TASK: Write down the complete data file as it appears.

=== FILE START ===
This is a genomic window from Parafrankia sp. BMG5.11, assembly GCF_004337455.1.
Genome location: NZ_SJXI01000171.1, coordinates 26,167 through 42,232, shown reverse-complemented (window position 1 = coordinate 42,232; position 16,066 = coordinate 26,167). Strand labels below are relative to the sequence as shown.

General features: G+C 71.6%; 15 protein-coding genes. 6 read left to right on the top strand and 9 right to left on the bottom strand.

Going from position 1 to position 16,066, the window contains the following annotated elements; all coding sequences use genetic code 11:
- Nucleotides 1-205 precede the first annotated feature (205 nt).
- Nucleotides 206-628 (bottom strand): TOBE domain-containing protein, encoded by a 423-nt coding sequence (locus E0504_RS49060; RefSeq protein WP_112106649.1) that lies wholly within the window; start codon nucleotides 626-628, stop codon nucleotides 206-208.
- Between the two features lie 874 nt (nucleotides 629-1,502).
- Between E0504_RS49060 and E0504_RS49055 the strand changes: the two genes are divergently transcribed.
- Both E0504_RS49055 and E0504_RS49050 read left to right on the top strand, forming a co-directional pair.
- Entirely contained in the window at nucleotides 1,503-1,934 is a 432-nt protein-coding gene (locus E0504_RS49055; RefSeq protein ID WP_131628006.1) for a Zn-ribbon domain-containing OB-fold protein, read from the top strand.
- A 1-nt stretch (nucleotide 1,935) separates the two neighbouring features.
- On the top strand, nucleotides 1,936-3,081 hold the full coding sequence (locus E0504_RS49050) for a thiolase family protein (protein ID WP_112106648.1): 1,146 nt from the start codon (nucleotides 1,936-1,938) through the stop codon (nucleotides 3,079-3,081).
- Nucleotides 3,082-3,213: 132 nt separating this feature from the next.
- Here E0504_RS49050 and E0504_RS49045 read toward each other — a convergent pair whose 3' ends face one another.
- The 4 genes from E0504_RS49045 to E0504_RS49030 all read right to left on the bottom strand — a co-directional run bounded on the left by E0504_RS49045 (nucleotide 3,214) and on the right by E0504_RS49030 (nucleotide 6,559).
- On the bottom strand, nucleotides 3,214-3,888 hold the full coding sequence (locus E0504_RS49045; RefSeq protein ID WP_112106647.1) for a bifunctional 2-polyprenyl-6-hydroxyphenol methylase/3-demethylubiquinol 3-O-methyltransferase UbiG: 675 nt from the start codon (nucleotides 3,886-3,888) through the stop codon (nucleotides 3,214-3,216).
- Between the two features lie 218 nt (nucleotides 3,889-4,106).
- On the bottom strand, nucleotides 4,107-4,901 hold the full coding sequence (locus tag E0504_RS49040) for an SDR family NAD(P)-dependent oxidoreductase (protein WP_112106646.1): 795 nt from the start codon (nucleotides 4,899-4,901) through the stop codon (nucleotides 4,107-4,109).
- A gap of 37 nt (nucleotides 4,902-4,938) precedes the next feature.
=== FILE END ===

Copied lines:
This is a genomic window from Parafrankia sp. BMG5.11, assembly GCF_004337455.1.
Genome location: NZ_SJXI01000171.1, coordinates 26,167 through 42,232, shown reverse-complemented (window position 1 = coordinate 42,232; position 16,066 = coordinate 26,167). Strand labels below are relative to the sequence as shown.

General features: G+C 71.6%; 15 protein-coding genes. 6 read left to right on the top strand and 9 right to left on the bottom strand.

Going from position 1 to position 16,066, the window contains the following annotated elements; all coding sequences use genetic code 11:
- Nucleotides 1-205 precede the first annotated feature (205 nt).
- Nucleotides 206-628 (bottom strand): TOBE domain-containing protein, encoded by a 423-nt coding sequence (locus E0504_RS49060; RefSeq protein WP_112106649.1) that lies wholly within the window; start codon nucleotides 626-628, stop codon nucleotides 206-208.
- Between the two features lie 874 nt (nucleotides 629-1,502).
- Between E0504_RS49060 and E0504_RS49055 the strand changes: the two genes are divergently transcribed.
- Both E0504_RS49055 and E0504_RS49050 read left to right on the top strand, forming a co-directional pair.
- Entirely contained in the window at nucleotides 1,503-1,934 is a 432-nt protein-coding gene (locus E0504_RS49055; RefSeq protein ID WP_131628006.1) for a Zn-ribbon domain-containing OB-fold protein, read from the top strand.
- A 1-nt stretch (nucleotide 1,935) separates the two neighbouring features.
- On the top strand, nucleotides 1,936-3,081 hold the full coding sequence (locus E0504_RS49050) for a thiolase family protein (protein ID WP_112106648.1): 1,146 nt from the start codon (nucleotides 1,936-1,938) through the stop codon (nucleotides 3,079-3,081).
- Nucleotides 3,082-3,213: 132 nt separating this feature from the next.
- Here E0504_RS49050 and E0504_RS49045 read toward each other — a convergent pair whose 3' ends face one another.
- The 4 genes from E0504_RS49045 to E0504_RS49030 all read right to left on the bottom strand — a co-directional run bounded on the left by E0504_RS49045 (nucleotide 3,214) and on the right by E0504_RS49030 (nucleotide 6,559).
- On the bottom strand, nucleotides 3,214-3,888 hold the full coding sequence (locus E0504_RS49045; RefSeq protein ID WP_112106647.1) for a bifunctional 2-polyprenyl-6-hydroxyphenol methylase/3-demethylubiquinol 3-O-methyltransferase UbiG: 675 nt from the start codon (nucleotides 3,886-3,888) through the stop codon (nucleotides 3,214-3,216).
- Between the two features lie 218 nt (nucleotides 3,889-4,106).
- On the bottom strand, nucleotides 4,107-4,901 hold the full coding sequence (locus tag E0504_RS49040) for an SDR family NAD(P)-dependent oxidoreductase (protein WP_112106646.1): 795 nt from the start codon (nucleotides 4,899-4,901) through the stop codon (nucleotides 4,107-4,109).
- A gap of 37 nt (nucleotides 4,902-4,938) precedes the next feature.